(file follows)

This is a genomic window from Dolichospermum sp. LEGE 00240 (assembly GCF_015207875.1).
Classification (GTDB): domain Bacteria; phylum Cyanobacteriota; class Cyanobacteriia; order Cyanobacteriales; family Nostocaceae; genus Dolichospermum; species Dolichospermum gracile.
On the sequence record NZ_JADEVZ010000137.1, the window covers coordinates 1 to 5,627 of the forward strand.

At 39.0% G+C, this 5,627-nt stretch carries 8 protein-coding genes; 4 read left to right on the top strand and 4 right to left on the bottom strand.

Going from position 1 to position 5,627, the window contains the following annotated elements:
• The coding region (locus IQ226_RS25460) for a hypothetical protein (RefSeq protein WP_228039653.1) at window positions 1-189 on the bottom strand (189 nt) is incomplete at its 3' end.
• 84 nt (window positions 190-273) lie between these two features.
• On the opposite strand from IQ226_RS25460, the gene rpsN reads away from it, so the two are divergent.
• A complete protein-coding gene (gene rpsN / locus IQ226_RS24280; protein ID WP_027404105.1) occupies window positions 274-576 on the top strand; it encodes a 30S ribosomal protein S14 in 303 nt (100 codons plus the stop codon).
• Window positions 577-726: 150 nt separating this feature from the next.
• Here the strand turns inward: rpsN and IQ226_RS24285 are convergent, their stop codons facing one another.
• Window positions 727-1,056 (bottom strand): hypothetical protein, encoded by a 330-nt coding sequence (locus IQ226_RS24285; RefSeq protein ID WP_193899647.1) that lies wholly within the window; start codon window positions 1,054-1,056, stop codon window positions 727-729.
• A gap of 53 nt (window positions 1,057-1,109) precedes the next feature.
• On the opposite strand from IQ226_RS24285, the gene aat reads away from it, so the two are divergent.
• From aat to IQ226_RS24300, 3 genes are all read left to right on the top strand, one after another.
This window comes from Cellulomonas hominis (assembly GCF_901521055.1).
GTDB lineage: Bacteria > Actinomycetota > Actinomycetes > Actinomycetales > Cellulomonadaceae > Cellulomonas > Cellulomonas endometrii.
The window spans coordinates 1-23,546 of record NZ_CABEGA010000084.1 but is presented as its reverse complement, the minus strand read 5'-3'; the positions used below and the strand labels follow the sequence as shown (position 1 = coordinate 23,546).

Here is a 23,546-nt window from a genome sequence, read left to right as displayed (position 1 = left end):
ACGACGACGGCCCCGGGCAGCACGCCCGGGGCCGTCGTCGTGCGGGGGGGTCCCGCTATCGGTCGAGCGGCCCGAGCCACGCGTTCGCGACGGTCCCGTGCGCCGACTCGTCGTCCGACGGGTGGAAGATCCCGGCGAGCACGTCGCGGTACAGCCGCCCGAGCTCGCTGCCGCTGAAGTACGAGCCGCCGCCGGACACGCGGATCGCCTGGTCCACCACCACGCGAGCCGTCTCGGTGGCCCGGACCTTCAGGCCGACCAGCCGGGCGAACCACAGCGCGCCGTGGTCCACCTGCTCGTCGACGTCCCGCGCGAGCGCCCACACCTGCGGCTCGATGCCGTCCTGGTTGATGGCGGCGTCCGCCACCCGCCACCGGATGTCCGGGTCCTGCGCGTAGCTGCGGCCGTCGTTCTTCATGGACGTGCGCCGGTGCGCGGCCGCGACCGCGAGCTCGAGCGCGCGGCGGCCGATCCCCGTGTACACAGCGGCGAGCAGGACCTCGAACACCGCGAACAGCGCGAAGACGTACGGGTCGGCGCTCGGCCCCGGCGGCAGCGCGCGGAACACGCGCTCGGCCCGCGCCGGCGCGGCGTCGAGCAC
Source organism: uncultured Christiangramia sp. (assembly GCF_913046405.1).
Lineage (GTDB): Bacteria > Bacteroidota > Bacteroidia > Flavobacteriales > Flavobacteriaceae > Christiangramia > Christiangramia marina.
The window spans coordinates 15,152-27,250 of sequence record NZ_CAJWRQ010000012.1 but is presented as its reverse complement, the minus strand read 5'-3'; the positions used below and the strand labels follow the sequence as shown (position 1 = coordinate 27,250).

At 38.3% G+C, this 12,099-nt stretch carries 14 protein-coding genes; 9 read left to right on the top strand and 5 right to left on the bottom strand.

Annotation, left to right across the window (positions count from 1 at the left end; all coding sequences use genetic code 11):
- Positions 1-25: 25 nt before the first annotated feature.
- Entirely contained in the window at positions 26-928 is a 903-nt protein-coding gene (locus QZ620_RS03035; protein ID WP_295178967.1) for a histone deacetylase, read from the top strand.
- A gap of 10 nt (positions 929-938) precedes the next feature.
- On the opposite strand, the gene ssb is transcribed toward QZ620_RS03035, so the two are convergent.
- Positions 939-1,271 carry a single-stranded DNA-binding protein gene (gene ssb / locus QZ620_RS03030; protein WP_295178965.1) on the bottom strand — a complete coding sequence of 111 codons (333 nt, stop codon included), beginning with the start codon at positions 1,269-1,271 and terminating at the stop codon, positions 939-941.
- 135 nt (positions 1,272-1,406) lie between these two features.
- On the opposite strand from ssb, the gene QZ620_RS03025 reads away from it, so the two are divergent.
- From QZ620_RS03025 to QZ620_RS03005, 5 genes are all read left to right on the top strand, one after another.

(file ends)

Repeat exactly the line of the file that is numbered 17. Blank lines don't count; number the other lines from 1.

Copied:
GTDB lineage: Bacteria > Actinomycetota > Actinomycetes > Actinomycetales > Cellulomonadaceae > Cellulomonas > Cellulomonas endometrii.